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Willing but Weak

Watch and pray that you may not enter into temptation. The spirit indeed is willing, but the flesh is weak.

Mark 14:38
Willing but Weak Book Cover

Perhaps no other person in the Bible jumped headfirst into situations like Peter did. Peter spoke without thinking things through, walked on water and then second-guessed himself, and even cut off a servant’s ear. We may see some of his behaviors as rash and misguided, but they reveal his passion and fervency. Over and over again in Scripture, the same passion that caused Peter to cut off an ear was directed at loving and following Jesus. However, as much as he wanted to be loyal to Jesus, Peter failed many times.

In fact, today’s Scripture quotes Jesus during one of those times when Peter missed the mark. The setting is the Garden of Gethsemane. Jesus is with three of his disciples: Peter, James, and John. It’s a dangerous time. Knowing that the time of his crucifixion is drawing near, he intends to go away by himself to pray and charges the disciples to keep watch. Upon his return, he finds the three fast asleep. Jesus addresses Peter. “Are you asleep?” Jesus asked. “Could you not watch one hour?” Jesus then stresses the importance of being on guard through prayer (Mark 14:37–38).

On our own, we are weak, even when we desire to please God. Because of our weakness there is the danger of letting things and even people draw our hearts away from Jesus. The enemy tries to trap us. How do we guard ourselves against letting those things distract us? God gives us tools, a strategy to use that helps us be on our guard and helps us to guard against those desires that exist within us. Committing ourselves to spiritual disciplines—such as prayer and meditation on God’s Word—will help us continue to be alert and vigilant.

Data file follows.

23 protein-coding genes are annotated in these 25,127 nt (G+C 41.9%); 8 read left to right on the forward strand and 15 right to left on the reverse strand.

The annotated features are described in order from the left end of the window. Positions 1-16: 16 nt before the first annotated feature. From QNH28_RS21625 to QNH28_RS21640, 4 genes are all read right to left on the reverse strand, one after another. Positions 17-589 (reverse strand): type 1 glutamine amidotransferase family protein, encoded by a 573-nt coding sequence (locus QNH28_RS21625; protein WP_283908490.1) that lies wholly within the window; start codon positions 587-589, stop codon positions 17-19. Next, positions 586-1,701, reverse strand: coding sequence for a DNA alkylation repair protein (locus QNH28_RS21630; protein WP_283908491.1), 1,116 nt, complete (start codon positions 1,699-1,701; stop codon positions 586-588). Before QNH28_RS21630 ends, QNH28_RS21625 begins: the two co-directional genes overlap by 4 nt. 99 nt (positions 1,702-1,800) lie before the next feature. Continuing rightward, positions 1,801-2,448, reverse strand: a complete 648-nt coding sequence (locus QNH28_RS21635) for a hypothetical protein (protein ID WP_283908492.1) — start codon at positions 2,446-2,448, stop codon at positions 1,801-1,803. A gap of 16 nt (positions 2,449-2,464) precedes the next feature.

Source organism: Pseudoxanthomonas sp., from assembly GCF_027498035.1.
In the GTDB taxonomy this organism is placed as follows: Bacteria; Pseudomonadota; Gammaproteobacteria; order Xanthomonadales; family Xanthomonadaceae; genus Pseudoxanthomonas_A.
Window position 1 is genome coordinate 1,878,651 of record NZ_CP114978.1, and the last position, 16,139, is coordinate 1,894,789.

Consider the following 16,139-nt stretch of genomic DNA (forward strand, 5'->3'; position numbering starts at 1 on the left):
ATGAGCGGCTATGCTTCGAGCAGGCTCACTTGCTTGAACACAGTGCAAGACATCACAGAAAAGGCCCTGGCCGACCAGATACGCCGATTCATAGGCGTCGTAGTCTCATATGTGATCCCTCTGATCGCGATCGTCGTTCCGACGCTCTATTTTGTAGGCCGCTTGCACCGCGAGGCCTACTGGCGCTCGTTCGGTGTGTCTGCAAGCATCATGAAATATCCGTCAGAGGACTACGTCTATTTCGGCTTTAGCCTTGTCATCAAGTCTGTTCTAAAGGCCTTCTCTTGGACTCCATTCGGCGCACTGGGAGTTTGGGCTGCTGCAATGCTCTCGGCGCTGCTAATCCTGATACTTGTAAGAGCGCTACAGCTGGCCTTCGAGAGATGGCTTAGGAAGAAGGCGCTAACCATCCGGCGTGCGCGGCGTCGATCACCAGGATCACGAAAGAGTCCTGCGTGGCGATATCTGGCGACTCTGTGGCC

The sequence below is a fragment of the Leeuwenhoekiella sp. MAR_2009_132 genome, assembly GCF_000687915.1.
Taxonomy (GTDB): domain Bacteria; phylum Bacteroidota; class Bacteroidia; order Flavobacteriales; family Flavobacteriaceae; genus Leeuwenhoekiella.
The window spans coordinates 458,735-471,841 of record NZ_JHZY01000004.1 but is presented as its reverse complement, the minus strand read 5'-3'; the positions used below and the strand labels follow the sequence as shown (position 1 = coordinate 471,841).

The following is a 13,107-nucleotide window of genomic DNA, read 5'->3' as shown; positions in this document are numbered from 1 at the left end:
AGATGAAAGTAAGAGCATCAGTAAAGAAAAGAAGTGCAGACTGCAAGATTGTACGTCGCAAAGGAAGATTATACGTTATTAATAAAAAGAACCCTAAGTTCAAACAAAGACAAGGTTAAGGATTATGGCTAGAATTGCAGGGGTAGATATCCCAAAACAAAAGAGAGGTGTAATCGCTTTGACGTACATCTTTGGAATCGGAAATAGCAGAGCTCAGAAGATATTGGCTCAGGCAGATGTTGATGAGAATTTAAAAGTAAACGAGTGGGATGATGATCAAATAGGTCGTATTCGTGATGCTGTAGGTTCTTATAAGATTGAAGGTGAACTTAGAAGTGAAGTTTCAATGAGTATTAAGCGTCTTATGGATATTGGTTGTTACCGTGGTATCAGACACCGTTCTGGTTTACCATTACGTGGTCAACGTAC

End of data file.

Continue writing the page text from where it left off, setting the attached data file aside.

What's Going to Distract You?

In the second letter to Timothy, Paul gives distressing news about a “fellow believer, Demas. In earlier letters, Demas was a faithful believer and companion of Paul’s (Colossians 4:14; Philemon 1:24). By 2 Timothy, things have changed. “For Demas, in love with this present world, has deserted me,” Paul writes (4:10). That’s heartbreaking, isn’t it? It’s a brief statement, but it gives us much to reflect on and raises a question for us. What has the potential to distract us?

For many, it’s material things. In fact, Jesus warns that we cannot place our trust in God and material things at the same time. Instead, he promises that as we actively pursue the kingdom of God, there is no need to worry about the things of the world. Sometimes we get it backward, don’t we? We place more emphasis on the cares of this life—careers, relationships, money. Our priority should be God, trusting him to take care of our life needs. That isn’t to say that we should stop taking care of our families or quit our jobs. But we shouldn’t place our trust in these things. We recognize instead that God is the giver of all things, and we live our lives to reflect that truth.


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Daily Question

What things in your life have the potential to distract you as you walk with Christ? Why do you think that? How can you guard against those distractions? How can your fellow believers help you?

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Comments (1)

My phone and online shopping are my biggest distractions. I am fasting and giving up online shopping for a month. I need to pray and focus on God and his word and not focus on an online sale.

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